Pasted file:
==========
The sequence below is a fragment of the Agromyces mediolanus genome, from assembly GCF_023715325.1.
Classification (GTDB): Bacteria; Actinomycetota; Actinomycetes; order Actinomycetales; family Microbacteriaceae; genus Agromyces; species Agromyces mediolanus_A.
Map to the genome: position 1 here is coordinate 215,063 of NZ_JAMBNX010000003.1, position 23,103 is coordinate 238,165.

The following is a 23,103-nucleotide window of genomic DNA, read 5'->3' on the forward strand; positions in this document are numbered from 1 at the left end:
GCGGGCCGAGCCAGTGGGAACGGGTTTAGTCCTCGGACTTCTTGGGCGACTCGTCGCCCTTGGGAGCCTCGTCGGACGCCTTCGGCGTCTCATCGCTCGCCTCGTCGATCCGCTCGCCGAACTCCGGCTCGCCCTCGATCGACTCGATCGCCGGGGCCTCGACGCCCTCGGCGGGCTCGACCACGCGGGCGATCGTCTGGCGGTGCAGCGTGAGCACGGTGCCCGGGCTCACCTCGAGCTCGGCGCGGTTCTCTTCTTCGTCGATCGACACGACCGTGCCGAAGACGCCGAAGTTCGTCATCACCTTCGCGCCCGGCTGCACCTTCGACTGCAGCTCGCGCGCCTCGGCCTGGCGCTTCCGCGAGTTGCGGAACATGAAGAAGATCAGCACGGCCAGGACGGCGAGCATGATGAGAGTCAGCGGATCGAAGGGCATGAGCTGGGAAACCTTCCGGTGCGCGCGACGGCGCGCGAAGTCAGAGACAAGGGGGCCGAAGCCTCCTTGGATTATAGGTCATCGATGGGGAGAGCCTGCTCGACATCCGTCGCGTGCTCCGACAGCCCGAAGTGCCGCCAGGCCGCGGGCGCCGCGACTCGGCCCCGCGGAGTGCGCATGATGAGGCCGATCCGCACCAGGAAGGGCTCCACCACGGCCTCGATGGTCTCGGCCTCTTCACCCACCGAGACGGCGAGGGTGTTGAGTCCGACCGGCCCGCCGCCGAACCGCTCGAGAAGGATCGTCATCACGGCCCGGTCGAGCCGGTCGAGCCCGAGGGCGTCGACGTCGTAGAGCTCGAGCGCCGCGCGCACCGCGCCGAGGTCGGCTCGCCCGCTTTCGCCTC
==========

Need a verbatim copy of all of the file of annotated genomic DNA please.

The sequence below is a fragment of the Agromyces mediolanus genome, from assembly GCF_023715325.1.
Classification (GTDB): Bacteria; Actinomycetota; Actinomycetes; order Actinomycetales; family Microbacteriaceae; genus Agromyces; species Agromyces mediolanus_A.
Map to the genome: position 1 here is coordinate 215,063 of NZ_JAMBNX010000003.1, position 23,103 is coordinate 238,165.

The following is a 23,103-nucleotide window of genomic DNA, read 5'->3' on the forward strand; positions in this document are numbered from 1 at the left end:
GCGGGCCGAGCCAGTGGGAACGGGTTTAGTCCTCGGACTTCTTGGGCGACTCGTCGCCCTTGGGAGCCTCGTCGGACGCCTTCGGCGTCTCATCGCTCGCCTCGTCGATCCGCTCGCCGAACTCCGGCTCGCCCTCGATCGACTCGATCGCCGGGGCCTCGACGCCCTCGGCGGGCTCGACCACGCGGGCGATCGTCTGGCGGTGCAGCGTGAGCACGGTGCCCGGGCTCACCTCGAGCTCGGCGCGGTTCTCTTCTTCGTCGATCGACACGACCGTGCCGAAGACGCCGAAGTTCGTCATCACCTTCGCGCCCGGCTGCACCTTCGACTGCAGCTCGCGCGCCTCGGCCTGGCGCTTCCGCGAGTTGCGGAACATGAAGAAGATCAGCACGGCCAGGACGGCGAGCATGATGAGAGTCAGCGGATCGAAGGGCATGAGCTGGGAAACCTTCCGGTGCGCGCGACGGCGCGCGAAGTCAGAGACAAGGGGGCCGAAGCCTCCTTGGATTATAGGTCATCGATGGGGAGAGCCTGCTCGACATCCGTCGCGTGCTCCGACAGCCCGAAGTGCCGCCAGGCCGCGGGCGCCGCGACTCGGCCCCGCGGAGTGCGCATGATGAGGCCGATCCGCACCAGGAAGGGCTCCACCACGGCCTCGATGGTCTCGGCCTCTTCACCCACCGAGACGGCGAGGGTGTTGAGTCCGACCGGCCCGCCGCCGAACCGCTCGAGAAGGATCGTCATCACGGCCCGGTCGAGCCGGTCGAGCCCGAGGGCGTCGACGTCGTAGAGCTCGAGCGCCGCGCGCACCGCGCCGAGGTCGGCTCGCCCGCTTTCGCCTC